All Weather News

March Extremes: Record Heat in the Central Plains and Snow for the Upper Midwest

15 Mar 2013, 10:27 pm
Signs of Spring…
Thanks to my good friend and old college roommate, Matt Dux, for the picture below out of Kansas City, MO. To be honest, I think he was rubbing it in, but he texted me this picture just to let me know that it was in the 80s there yesterday. He also mentioned that the trees and bushes were well on their way to budding out!
Several high temperature records were broken across the Central Plains today. Here are a few of them.
A RECORD HIGH TEMPERATURE OF 82 DEGREES WAS SET AT ST. JOSEPH
MO TODAY. THIS BREAKS THE OLD RECORD OF 81 SET IN 2003.
RECORD EVENT REPORT
NATIONAL WEATHER SERVICE TOPEKA KS
0655 PM CDT FRI MAR 15 2013

...RECORD HIGH TEMPERATURE SET AT TOPEKA KS...

UPDATE...A RECORD HIGH TEMPERATURE OF 87 DEGREES WAS SET AT TOPEKA
KS TODAY. THIS BREAKS THE OLD RECORD OF 83 SET IN 1914.
A RECORD HIGH TEMPERATURE OF 81 DEGREES WAS SET AT SPRINGFIELD MO
TODAY. THIS BREAKS THE OLD RECORD OF 79 SET IN 1983.

 A RECORD HIGH TEMPERATURE OF 80 DEGREES WAS SET AT WEST PLAINS MO
TODAY. THIS BREAKS THE OLD RECORD OF 79 SET IN 2012.
Tale of Two Seasons

The national temperature map across the country on Friday looked pretty wild. While there was record heat across the central part of the country, it was still quite cool across the far north.
Friday High Temperatures From Normal
This was how much above or below normal high temperatures were expected to be on Friday. As you can see, much of the country was actually warmer than normal.
March Snow Cover 2012 vs 2013

Here’s a satellite shot from above the Great Lakes Region showing the difference between the snow cover this year vs. last on March 14th. Note how much whiter it is this year!
Next Big Snow Maker?
Another big storm looks to be developing across the Upper Mississippi Valley by late weekend early next week. The overall trend on this storm has been a little farther north than previous runs. That would keep the heaviest snow across parts of North Dakota and far northern Minnesota. This is still a developing storm, so things will likely change… Stay tuned!
Stormy Next Week?

There will be at least a couple of storm systems that we’ll have to watch next week. It appears the first system will rear its head in the High Plains/Upper Mississippi Valley by late Sunday. By Tuesday, it’ll be exiting the Great Lakes Region, but not before dumping some decent snow tallies for folks across the far north.
5 Day Snowfall Forecast

The extended forecast (GFS American Model) suggests that there will be decent snowfall potential for some across the far north over the next 5 days.
Another Late Week System

Extended models are also picking up on something by late next week. Mainly for those across the Deep South. However, this is the storm that will help to draw those cooler temperatures in to the Gulf Coast States.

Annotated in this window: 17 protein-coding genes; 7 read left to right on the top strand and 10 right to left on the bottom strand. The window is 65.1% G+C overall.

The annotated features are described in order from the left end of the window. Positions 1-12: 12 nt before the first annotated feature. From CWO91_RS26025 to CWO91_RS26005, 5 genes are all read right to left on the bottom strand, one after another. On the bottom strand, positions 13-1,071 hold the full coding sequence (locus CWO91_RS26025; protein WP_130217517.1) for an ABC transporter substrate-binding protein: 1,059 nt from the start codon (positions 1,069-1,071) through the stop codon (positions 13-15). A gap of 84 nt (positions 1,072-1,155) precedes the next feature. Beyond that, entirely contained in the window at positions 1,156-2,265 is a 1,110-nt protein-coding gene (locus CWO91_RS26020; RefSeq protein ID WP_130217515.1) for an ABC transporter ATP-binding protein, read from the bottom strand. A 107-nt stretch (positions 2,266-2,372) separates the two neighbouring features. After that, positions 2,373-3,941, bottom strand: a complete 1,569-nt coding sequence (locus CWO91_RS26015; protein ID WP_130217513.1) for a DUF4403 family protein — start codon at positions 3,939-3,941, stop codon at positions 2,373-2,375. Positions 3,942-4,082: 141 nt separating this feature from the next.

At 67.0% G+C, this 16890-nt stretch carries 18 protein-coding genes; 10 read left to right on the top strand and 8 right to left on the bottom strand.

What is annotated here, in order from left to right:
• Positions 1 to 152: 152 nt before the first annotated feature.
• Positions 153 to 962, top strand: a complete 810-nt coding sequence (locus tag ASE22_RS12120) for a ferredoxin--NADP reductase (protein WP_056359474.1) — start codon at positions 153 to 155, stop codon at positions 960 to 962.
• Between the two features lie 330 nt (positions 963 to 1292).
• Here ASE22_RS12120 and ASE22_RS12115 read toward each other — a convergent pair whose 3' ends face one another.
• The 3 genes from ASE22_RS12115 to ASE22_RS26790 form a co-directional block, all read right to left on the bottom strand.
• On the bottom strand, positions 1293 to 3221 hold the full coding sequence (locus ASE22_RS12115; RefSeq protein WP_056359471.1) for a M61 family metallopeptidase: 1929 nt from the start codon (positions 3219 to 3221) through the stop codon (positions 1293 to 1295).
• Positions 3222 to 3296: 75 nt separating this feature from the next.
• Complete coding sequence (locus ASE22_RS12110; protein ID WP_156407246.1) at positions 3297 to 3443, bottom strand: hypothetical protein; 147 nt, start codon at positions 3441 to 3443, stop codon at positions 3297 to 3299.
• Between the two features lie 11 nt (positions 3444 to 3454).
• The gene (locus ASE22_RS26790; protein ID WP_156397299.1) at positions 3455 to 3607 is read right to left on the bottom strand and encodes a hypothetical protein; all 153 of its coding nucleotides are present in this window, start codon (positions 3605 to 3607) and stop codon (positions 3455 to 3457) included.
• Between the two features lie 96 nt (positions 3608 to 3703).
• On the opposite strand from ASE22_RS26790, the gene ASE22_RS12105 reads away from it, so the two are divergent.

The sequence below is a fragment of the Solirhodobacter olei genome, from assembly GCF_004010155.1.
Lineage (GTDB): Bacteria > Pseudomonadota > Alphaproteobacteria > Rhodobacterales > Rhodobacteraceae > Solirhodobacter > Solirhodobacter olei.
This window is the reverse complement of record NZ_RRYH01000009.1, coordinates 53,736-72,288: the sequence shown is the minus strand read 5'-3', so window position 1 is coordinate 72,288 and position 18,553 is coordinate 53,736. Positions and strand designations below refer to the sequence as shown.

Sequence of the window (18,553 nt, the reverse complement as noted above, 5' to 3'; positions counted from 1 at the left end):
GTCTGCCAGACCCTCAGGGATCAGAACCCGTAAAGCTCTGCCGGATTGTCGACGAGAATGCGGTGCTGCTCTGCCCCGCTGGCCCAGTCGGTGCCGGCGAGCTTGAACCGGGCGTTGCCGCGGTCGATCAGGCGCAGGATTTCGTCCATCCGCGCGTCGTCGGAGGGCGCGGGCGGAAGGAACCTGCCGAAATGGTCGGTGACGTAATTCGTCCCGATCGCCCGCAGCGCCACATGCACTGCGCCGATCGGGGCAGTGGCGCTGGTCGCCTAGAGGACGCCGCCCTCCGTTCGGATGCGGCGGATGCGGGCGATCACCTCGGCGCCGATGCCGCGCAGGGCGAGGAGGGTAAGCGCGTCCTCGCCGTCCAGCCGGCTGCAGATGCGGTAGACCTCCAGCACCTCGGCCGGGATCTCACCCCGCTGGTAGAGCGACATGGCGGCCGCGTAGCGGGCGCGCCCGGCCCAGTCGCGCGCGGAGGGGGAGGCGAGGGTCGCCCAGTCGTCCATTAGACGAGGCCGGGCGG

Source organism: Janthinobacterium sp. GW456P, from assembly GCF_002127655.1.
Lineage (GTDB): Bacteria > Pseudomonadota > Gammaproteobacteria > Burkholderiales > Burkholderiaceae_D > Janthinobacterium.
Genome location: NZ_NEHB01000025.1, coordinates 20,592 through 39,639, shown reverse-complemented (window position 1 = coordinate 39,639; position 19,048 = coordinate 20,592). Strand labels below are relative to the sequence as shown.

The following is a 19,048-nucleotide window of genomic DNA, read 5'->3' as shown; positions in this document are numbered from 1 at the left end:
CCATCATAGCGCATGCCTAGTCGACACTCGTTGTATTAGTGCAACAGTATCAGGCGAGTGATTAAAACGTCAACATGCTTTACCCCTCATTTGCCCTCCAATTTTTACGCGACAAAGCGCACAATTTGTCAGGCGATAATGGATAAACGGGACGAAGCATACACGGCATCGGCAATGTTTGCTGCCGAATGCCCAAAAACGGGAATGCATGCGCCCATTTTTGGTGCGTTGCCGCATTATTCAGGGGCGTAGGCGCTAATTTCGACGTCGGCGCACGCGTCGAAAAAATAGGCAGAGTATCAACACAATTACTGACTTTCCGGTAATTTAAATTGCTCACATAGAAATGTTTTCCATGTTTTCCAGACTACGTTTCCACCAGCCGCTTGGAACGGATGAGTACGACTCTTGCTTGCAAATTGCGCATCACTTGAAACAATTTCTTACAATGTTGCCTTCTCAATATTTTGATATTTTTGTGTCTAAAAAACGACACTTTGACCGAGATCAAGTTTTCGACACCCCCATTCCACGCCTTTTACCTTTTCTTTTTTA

Long Range Precipitation Forecast

NOAA’s HPC 7 day precipitation forecast suggests that these storm system will have the capability of bringing several inches of precipitation to some in the eastern part of the country!
Forecast Still Looks Cool and Somewhat Snowy
The images below are the temperatures a few thousand feet off the ground. This is a fairly good indication of what temperatures are like across the country. Note that even with this recent mild spell for many in the southern half of the country, extended forecasts look a bit chilly by next weekend.
Saturday, March 16th
Saturday temperatures will be cooling for those in the northeast quadrant of the nation, while temperatures in the southwest quadrant of the nation will still be quite warm, perhaps a little ‘hot’ side for some?
Just over a week later: Sunday, March 24th

Look at how different it could be nationwide next weekend. A modified chunk of cool Canadian air looks to invade the eastern half of the country, while the hot weather in the Southwest looks to be squelched a bit.
Spring Really Is Just Around the Corner
This Wednesday, the sun’s most direct rays will pass over the Equator signifying the Vernal Equinox or the first day of Spring for the Northern Hemisphere. Day and night hours across the globe are nearly equal.
On the equinox, night and day are nearly exactly the same length – 12 hours – all over the world. This is the reason it’s called an “equinox”, derived from Latin, meaning “equal night”.

However, even if this is widely accepted, it isn’t entirely true. In reality equinoxes don’t have exactly 12 hours of daylight
The March equinox occurs the moment the sun crosses the celestial equator – the imaginary line in the sky above the Earth’s equator – from south to north. This happens either on March 19, 20 or 21 every year. On any other day of the year, the Earth’s axis tilts a little away from or towards the Sun. But on the two equinoxes, the Earth’s axis tilts neither away from nor towards the Sun, like the illustration shows.”

Read more from TimeAndDate.com HERE:

Warm Thoughts
How about the view in Hawaii!! Thanks to our own Meteorologist Bryan Karrick for this shot.  Must be nice! Hoping he’ll bring some of that nice Hawaiian weather back with him when he returns to Minnesota! Keep the pictures coming Bryan!
Comet Pan-STARRS
And we can’t get enough of the Comet Pan-STARRS pictures. Thanks to my good friend for this amazing shot of Comet Pan-STARRS! Bill has a great eye for pictures! You can see more of his work at mnwxchaser.com HERE:
Thanks for checking in, have a great rest of your weekend!
Don’t forget to follow me on Twitter @TNelsonWNTV

Leave a comment

Your email address will not be published. Required fields are marked *